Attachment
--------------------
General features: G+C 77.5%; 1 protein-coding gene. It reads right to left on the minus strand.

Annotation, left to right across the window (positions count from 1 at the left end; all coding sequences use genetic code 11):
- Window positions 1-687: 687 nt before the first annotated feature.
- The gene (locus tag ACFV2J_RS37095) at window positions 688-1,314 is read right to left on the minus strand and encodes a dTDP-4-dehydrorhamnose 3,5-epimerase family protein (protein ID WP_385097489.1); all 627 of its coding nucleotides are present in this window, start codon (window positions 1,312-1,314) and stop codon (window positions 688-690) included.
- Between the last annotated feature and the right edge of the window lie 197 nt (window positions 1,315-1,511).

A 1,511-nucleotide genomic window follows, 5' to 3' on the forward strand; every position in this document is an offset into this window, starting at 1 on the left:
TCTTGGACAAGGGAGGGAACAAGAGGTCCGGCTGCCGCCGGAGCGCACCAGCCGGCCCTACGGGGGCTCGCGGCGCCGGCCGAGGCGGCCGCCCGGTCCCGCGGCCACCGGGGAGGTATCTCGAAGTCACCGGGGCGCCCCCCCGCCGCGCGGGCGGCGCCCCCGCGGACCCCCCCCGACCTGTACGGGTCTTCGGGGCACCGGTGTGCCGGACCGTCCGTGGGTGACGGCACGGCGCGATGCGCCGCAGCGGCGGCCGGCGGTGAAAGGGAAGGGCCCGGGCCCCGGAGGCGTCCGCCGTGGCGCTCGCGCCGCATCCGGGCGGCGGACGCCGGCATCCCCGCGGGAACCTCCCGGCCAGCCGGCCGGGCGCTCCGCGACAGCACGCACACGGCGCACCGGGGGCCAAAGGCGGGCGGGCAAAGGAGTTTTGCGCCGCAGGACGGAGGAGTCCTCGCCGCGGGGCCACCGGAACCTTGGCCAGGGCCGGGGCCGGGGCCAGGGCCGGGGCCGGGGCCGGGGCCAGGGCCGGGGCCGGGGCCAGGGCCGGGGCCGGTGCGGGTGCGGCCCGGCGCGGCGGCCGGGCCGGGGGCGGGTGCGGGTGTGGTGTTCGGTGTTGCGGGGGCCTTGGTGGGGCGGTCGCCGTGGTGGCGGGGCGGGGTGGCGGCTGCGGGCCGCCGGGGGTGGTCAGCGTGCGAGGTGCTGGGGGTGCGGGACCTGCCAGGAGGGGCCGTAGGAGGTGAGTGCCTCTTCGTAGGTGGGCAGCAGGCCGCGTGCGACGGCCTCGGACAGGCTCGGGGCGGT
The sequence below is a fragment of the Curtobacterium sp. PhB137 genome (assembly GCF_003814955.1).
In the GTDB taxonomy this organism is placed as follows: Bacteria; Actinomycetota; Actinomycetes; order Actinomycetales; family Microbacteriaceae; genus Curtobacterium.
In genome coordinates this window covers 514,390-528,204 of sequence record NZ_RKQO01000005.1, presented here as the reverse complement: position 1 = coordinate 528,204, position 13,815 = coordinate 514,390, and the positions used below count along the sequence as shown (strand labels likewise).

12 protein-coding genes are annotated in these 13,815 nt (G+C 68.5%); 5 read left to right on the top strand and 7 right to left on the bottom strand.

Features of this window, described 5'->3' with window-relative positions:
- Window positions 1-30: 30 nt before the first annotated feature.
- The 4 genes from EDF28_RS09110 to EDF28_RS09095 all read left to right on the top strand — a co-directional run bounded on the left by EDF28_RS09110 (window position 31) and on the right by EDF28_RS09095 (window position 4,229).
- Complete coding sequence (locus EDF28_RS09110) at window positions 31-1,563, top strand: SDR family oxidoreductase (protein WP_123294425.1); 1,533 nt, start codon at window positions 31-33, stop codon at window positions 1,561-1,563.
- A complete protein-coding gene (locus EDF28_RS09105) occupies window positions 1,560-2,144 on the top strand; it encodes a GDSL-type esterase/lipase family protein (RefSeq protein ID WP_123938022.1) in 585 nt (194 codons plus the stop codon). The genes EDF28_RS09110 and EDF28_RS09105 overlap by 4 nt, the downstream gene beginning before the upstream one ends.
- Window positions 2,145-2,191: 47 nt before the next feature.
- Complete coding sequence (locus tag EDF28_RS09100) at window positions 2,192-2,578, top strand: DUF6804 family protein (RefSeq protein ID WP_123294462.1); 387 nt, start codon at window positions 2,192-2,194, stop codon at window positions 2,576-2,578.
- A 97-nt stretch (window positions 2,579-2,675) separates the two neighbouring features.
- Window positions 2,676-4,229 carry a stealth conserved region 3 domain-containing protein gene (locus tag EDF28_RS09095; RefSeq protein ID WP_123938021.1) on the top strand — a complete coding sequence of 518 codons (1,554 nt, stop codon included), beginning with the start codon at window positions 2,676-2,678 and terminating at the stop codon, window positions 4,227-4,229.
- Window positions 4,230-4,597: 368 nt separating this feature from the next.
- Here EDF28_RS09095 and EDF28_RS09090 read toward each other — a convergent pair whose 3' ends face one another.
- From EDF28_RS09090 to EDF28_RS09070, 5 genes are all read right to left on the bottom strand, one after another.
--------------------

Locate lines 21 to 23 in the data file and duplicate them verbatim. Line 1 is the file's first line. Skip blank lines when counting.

- Window positions 4,230-4,597: 368 nt separating this feature from the next.
- Here EDF28_RS09095 and EDF28_RS09090 read toward each other — a convergent pair whose 3' ends face one another.
- From EDF28_RS09090 to EDF28_RS09070, 5 genes are all read right to left on the bottom strand, one after another.